You are here: Home / News / Climate Impacts / Changing Temperature & Hydrology / Changes in Climate Could Make Pesticides More Toxic to Estuarine Organisms

Changes in Climate Could Make Pesticides More Toxic to Estuarine Organisms

During a recent climate webinar offered as part of the NOAA Science Day seminar series, NCCOS’s Marie DeLorenzo explained how changing climate variables may influence pesticide toxicity in the coastal zone. Pesticides enter estuarine waters via runoff and drift from agricultural, turf grass, home and garden, and mosquito control applications.

DeLorenzo tested adult and larval grass shrimp, phytoplankton, and larval clams with pesticides commonly used to control insect, weed, and fungal pests. Then, she compared the toxicity of the chemicals using standard test conditions to toxicity under climate stress conditions (higher temperature, higher salinity, lower oxygen [hypoxia], and lower pH). In general, pesticides were more toxic under more extreme conditions than under conventional testing conditions. DeLorenzo’s results suggest that future risk assessments should take climate variables into account in determining the safety of pesticide use within the coastal zone.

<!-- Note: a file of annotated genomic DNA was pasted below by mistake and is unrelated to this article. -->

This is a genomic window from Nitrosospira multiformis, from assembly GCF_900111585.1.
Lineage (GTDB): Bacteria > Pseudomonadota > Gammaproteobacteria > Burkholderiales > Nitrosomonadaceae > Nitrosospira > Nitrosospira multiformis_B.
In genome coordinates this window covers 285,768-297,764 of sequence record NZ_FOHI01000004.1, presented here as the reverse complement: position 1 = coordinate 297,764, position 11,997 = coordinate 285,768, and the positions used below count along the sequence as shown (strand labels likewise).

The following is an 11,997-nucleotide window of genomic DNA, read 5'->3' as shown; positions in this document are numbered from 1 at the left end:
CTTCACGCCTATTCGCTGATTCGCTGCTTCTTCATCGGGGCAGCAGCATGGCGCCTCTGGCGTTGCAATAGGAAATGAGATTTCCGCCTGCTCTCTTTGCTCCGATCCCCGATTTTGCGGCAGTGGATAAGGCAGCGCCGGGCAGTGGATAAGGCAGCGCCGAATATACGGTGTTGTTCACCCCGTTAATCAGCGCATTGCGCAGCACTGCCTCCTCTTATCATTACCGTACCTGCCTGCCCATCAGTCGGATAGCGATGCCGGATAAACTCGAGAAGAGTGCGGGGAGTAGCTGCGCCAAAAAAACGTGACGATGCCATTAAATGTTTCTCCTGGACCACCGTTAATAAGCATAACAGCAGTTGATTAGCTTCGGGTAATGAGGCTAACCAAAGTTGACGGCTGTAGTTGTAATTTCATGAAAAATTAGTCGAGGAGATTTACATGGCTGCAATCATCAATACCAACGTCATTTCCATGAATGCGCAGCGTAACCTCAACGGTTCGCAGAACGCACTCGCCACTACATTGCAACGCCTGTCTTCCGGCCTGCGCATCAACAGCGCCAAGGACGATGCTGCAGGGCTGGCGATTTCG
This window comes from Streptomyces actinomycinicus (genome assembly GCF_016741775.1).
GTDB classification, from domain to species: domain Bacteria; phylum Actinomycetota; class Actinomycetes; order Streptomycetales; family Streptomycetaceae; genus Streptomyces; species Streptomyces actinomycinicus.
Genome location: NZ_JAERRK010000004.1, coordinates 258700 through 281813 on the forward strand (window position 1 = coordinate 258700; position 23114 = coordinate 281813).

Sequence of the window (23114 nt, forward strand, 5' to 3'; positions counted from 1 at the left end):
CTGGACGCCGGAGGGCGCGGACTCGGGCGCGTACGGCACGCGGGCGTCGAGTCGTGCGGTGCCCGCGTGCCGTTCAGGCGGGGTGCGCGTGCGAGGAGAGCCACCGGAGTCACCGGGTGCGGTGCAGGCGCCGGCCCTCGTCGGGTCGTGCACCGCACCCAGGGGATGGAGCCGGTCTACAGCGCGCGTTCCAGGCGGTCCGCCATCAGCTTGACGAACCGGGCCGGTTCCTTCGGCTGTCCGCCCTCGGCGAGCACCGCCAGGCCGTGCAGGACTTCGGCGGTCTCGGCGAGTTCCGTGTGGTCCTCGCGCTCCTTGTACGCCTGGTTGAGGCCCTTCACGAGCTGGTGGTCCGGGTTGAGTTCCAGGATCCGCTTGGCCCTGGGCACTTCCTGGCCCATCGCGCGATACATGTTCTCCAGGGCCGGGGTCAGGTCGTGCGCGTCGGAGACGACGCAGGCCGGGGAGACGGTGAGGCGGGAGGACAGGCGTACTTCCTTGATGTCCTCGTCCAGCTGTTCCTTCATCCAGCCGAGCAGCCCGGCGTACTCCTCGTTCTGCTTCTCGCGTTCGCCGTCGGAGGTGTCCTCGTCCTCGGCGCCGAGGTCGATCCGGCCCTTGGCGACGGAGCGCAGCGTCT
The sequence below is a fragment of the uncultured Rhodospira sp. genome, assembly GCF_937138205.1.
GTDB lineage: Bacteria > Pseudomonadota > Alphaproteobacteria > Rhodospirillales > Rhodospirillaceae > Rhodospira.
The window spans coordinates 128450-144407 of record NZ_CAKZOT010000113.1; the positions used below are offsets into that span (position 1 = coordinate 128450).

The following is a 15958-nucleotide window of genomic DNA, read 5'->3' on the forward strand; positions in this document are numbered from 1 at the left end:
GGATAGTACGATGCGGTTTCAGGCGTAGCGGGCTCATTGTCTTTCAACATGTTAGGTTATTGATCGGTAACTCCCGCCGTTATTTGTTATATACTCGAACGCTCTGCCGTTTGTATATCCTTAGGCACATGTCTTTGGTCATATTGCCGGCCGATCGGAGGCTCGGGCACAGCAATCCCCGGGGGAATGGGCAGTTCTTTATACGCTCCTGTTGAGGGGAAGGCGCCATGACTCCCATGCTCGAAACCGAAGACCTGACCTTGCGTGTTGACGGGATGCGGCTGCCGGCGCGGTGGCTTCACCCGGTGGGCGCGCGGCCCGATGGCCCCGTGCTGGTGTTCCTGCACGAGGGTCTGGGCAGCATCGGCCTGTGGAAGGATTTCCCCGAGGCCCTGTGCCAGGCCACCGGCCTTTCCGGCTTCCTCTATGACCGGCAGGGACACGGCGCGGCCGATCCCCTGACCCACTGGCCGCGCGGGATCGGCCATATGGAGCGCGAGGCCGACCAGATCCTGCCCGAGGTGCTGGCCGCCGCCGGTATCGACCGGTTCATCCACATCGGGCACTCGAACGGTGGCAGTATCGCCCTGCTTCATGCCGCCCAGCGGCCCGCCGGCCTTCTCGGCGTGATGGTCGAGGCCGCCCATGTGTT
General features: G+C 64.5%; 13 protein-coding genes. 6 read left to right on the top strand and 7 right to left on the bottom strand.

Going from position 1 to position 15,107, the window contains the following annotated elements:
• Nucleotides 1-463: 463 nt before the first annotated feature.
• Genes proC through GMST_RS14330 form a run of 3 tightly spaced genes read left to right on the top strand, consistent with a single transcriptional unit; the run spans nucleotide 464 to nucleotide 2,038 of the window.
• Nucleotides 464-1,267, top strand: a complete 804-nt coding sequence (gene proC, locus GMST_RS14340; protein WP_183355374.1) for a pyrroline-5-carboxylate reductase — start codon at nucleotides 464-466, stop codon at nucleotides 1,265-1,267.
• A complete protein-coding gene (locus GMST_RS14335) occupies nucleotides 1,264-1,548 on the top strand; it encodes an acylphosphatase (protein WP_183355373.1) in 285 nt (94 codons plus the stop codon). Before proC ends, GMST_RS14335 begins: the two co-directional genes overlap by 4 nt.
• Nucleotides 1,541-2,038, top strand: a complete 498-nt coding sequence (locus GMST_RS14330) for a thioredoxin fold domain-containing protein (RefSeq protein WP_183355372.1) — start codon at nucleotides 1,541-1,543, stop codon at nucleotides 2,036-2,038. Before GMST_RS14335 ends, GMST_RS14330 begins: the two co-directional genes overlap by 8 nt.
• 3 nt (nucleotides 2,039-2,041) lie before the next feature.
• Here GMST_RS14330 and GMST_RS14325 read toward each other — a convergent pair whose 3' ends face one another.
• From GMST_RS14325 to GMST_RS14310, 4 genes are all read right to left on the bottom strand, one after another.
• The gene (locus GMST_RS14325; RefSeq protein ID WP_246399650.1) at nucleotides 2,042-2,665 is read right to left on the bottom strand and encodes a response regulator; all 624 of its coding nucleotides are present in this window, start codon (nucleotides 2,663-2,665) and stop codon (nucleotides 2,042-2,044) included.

For more information, contact Marie.DeLorenzo@noaa.gov.

Related NCCOS Center(s):
Related Region(s): , ,
Shorter web link for sharing: http://coastalscience.noaa.gov/news/?p=11120

Related News and Features